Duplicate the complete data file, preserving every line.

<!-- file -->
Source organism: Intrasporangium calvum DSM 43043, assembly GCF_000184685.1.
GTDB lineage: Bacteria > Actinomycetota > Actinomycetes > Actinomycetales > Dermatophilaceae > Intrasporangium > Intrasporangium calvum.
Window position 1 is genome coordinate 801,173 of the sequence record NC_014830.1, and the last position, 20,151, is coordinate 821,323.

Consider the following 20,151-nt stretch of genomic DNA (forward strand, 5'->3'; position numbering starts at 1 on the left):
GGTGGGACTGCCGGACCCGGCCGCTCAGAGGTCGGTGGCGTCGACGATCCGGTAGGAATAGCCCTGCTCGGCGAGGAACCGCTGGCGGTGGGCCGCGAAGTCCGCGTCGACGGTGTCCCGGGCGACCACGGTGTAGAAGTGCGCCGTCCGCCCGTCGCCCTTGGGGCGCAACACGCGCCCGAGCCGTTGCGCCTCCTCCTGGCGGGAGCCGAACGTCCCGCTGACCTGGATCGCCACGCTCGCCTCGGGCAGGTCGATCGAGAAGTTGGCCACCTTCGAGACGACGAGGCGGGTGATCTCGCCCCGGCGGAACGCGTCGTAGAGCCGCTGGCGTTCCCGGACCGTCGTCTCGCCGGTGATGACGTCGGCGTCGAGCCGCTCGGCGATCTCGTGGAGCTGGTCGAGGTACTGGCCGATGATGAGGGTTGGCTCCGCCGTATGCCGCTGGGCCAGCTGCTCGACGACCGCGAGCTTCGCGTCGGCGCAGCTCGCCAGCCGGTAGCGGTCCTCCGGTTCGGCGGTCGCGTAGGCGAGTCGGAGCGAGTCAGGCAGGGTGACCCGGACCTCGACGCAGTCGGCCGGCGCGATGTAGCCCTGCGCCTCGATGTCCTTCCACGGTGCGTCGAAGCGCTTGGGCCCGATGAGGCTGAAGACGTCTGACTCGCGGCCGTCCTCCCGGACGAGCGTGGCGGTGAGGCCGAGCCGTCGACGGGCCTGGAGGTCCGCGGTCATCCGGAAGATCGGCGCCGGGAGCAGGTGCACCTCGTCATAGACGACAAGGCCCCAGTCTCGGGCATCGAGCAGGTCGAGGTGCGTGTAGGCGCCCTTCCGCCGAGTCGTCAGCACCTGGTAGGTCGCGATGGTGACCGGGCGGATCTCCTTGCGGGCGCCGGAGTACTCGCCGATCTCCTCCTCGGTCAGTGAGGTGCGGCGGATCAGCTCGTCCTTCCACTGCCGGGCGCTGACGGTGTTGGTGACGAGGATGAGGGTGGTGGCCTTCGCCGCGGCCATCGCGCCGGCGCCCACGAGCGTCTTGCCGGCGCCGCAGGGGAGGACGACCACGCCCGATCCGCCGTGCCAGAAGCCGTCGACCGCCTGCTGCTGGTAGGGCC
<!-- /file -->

Source organism: Intrasporangium calvum DSM 43043, assembly GCF_000184685.1.
GTDB lineage: Bacteria > Actinomycetota > Actinomycetes > Actinomycetales > Dermatophilaceae > Intrasporangium > Intrasporangium calvum.
Window position 1 is genome coordinate 801,173 of the sequence record NC_014830.1, and the last position, 20,151, is coordinate 821,323.

Consider the following 20,151-nt stretch of genomic DNA (forward strand, 5'->3'; position numbering starts at 1 on the left):
GGTGGGACTGCCGGACCCGGCCGCTCAGAGGTCGGTGGCGTCGACGATCCGGTAGGAATAGCCCTGCTCGGCGAGGAACCGCTGGCGGTGGGCCGCGAAGTCCGCGTCGACGGTGTCCCGGGCGACCACGGTGTAGAAGTGCGCCGTCCGCCCGTCGCCCTTGGGGCGCAACACGCGCCCGAGCCGTTGCGCCTCCTCCTGGCGGGAGCCGAACGTCCCGCTGACCTGGATCGCCACGCTCGCCTCGGGCAGGTCGATCGAGAAGTTGGCCACCTTCGAGACGACGAGGCGGGTGATCTCGCCCCGGCGGAACGCGTCGTAGAGCCGCTGGCGTTCCCGGACCGTCGTCTCGCCGGTGATGACGTCGGCGTCGAGCCGCTCGGCGATCTCGTGGAGCTGGTCGAGGTACTGGCCGATGATGAGGGTTGGCTCCGCCGTATGCCGCTGGGCCAGCTGCTCGACGACCGCGAGCTTCGCGTCGGCGCAGCTCGCCAGCCGGTAGCGGTCCTCCGGTTCGGCGGTCGCGTAGGCGAGTCGGAGCGAGTCAGGCAGGGTGACCCGGACCTCGACGCAGTCGGCCGGCGCGATGTAGCCCTGCGCCTCGATGTCCTTCCACGGTGCGTCGAAGCGCTTGGGCCCGATGAGGCTGAAGACGTCTGACTCGCGGCCGTCCTCCCGGACGAGCGTGGCGGTGAGGCCGAGCCGTCGACGGGCCTGGAGGTCCGCGGTCATCCGGAAGATCGGCGCCGGGAGCAGGTGCACCTCGTCATAGACGACAAGGCCCCAGTCTCGGGCATCGAGCAGGTCGAGGTGCGTGTAGGCGCCCTTCCGCCGAGTCGTCAGCACCTGGTAGGTCGCGATGGTGACCGGGCGGATCTCCTTGCGGGCGCCGGAGTACTCGCCGATCTCCTCCTCGGTCAGTGAGGTGCGGCGGATCAGCTCGTCCTTCCACTGCCGGGCGCTGACGGTGTTGGTGACGAGGATGAGGGTGGTGGCCTTCGCCGCGGCCATCGCGCCGGCGCCCACGAGCGTCTTGCCGGCGCCGCAGGGGAGGACGACCACGCCCGATCCGCCGTGCCAGAAGCCGTCGACCGCCTGCTGCTGGTAGGGCC